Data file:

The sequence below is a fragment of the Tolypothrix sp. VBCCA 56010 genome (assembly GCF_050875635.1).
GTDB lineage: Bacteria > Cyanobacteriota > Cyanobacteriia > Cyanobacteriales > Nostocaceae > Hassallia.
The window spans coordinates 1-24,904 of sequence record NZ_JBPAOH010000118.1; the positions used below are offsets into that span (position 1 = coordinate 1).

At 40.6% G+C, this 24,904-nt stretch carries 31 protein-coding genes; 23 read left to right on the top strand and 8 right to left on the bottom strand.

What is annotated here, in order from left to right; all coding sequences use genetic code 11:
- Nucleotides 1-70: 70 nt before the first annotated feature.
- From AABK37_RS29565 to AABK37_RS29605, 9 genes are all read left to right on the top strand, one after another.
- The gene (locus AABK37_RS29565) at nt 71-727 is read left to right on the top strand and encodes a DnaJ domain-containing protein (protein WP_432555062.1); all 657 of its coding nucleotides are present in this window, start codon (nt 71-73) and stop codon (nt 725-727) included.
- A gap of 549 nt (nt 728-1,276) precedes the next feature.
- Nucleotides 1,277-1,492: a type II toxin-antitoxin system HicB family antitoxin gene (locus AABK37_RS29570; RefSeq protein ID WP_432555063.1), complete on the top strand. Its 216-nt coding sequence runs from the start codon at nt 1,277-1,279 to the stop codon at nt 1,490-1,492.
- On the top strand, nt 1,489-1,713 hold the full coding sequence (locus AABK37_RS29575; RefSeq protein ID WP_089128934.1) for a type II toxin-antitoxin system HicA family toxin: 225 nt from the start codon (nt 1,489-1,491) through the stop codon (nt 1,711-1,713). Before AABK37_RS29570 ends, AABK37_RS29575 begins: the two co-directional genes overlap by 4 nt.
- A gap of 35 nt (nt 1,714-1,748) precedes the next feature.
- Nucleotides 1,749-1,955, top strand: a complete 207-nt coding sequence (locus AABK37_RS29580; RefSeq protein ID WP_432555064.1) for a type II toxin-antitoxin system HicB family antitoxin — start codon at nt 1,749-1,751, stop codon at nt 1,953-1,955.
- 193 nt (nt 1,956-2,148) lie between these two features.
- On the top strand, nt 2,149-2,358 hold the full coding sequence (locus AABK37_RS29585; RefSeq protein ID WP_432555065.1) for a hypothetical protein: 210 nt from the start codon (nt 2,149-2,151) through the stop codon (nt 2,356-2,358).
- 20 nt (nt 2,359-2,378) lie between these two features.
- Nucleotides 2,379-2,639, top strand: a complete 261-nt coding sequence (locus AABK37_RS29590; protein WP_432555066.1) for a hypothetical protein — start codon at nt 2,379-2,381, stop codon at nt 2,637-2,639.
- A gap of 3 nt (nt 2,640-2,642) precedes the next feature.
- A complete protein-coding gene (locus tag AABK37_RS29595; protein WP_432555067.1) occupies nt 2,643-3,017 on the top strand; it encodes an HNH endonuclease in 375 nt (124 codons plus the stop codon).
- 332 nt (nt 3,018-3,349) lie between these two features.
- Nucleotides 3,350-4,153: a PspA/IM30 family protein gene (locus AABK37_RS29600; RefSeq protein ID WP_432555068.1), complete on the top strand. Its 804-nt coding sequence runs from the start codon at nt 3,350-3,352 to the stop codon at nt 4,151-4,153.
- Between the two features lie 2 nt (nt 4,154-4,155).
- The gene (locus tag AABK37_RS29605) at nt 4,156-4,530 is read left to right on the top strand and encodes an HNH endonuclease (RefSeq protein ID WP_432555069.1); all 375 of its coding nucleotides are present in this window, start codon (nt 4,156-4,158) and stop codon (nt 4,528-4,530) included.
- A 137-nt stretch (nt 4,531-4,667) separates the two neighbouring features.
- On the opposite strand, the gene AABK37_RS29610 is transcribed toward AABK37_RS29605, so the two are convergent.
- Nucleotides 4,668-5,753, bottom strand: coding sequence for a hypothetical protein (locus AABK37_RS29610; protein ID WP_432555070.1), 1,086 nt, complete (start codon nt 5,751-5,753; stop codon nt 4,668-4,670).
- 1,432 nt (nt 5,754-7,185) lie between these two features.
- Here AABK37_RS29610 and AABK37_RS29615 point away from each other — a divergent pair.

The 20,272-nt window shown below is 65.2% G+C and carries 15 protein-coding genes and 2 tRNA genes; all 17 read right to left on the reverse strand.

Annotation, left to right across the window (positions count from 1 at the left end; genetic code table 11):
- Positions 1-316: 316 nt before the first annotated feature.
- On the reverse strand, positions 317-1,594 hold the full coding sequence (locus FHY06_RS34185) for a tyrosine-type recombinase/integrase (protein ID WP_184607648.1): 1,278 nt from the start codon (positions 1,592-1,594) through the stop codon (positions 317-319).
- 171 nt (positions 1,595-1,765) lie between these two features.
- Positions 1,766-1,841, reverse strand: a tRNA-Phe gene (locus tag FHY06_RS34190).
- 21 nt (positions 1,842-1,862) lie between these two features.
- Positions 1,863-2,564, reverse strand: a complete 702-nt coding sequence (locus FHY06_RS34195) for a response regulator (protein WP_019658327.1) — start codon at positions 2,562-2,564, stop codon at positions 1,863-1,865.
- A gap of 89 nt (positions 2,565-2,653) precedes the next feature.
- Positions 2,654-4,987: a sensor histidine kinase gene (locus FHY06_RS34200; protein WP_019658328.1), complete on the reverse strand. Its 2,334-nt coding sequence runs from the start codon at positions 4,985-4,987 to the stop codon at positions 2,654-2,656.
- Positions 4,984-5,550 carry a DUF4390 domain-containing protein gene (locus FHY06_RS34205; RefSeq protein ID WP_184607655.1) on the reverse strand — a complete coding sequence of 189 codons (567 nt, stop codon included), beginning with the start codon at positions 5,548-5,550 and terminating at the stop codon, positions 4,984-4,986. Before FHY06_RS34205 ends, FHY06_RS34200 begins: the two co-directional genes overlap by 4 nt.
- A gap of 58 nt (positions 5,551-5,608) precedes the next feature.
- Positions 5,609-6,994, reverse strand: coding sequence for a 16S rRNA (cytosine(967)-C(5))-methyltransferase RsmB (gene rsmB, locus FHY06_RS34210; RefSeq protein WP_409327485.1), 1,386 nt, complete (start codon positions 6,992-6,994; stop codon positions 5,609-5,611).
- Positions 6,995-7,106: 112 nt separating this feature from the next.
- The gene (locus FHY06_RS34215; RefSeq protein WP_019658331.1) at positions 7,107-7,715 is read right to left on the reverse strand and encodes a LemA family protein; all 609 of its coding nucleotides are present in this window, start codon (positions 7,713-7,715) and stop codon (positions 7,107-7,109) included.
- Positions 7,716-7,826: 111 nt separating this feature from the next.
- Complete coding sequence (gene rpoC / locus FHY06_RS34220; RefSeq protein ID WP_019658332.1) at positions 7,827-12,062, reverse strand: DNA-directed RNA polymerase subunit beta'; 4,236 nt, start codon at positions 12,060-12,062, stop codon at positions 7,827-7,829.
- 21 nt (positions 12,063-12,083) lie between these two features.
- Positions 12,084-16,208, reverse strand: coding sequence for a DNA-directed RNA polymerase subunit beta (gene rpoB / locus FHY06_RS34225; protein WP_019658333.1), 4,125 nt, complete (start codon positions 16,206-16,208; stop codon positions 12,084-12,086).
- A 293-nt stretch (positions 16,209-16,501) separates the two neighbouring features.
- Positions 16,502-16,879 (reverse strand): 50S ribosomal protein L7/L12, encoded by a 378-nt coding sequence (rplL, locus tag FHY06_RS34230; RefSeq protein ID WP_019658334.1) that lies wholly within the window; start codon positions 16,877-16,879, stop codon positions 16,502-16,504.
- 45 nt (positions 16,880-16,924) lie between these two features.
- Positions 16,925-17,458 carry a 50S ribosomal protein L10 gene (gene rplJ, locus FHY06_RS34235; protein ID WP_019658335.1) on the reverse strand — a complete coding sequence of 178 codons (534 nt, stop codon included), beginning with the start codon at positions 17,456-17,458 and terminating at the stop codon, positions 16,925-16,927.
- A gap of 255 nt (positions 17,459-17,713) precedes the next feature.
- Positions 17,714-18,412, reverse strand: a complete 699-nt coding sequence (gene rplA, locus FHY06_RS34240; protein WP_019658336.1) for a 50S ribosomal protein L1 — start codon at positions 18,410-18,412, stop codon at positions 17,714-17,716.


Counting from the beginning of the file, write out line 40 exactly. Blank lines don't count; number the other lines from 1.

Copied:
- A gap of 58 nt (positions 5,551-5,608) precedes the next feature.